Fox host Sean Hannity even reached out to the White House, expressing concerns that the White House counsel would resign over the perpetuation of the false theory.

"In fact, there was a risk that the lawyers and the White House counsel's office would resign. For example, Fox News host Sean Hannity expressed concern that the entire White House counsel's office could quit — as you could see from these texts —Mr. Hannity wrote to White House Chief of Staff Mark Meadows that, 'We can't lose the entire WH counsel's office. I do NOT see January 6 happening the way he has been told,'" Aguilar said.

Hannity wrote to Meadows again a few days later on Jan. 5, 2021, reiterating his concern about the counsel's office resigning.

The Fox host reached out to the White House numerous times between Election Day 2020 and President Biden's inauguration on Jan. 20, 2021, according to texts obtained by CNN that Meadows provided to the Jan. 6 select committee.

Read part of the Hannity and Meadows text exchange:

2:20 p.m. ET, June 16, 2022

Pence team reviewed every election in American history as they examined power of vice president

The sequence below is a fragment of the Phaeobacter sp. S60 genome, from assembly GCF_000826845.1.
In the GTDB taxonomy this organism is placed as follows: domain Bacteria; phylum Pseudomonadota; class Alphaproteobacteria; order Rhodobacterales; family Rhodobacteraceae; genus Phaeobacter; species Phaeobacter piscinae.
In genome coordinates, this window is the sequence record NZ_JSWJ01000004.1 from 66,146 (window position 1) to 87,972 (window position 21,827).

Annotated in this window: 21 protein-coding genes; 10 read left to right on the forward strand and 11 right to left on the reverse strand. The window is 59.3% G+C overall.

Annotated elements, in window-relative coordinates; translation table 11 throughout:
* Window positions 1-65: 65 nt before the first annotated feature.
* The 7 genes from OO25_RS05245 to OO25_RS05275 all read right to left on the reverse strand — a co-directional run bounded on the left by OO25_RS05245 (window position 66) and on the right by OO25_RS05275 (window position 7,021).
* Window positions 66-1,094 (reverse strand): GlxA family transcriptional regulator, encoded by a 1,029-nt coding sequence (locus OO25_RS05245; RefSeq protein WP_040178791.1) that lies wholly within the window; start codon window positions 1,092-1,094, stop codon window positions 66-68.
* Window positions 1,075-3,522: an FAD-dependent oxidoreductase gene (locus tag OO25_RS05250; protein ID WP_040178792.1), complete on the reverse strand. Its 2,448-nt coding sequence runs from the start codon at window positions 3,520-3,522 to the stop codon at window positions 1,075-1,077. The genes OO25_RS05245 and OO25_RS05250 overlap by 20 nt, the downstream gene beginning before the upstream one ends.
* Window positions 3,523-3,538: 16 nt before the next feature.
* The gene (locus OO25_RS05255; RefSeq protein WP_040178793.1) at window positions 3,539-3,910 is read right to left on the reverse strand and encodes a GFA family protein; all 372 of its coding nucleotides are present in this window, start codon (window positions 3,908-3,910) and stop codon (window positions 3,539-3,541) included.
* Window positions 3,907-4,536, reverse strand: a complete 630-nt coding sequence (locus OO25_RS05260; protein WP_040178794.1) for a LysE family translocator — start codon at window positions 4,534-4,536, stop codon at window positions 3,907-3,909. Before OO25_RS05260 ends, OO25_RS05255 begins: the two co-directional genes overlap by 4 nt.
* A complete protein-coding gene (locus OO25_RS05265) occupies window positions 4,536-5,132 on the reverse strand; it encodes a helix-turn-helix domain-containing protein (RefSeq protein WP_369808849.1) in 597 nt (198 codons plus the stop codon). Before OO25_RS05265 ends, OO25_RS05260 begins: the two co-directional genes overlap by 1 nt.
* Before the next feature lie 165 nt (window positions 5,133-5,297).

From CNN's Hannah Rabinowitz

Greg Jacob testifies on Thursday.
Greg Jacob testifies on Thursday. (Anna Moneymaker/Getty Images)

Greg Jacob, former Vice President Mike Pence’s chief counsel, told the House select committee on Thursday that Pence’s legal team reviewed every election in American history as they examined whether a sitting vice president had the authority to reject Electoral College votes.

“We examined the Electoral Count Act, we examined practice under the Electoral Count Act, and critically, no vice president in 230 years of history had ever claimed to have that kind of authority,” Jacob said.

“In the entire history of the United States, not once had a joint session ever returned electoral votes back to the states to be counted,” he said.

Jacob also testified that he told Trump lawyer John Eastman, who pushed the theory, that if the vice president did have that power, it would stand to reason that Democrats would have discovered the “obvious quirk” and that Al Gore would have tried to declare himself president in 2000.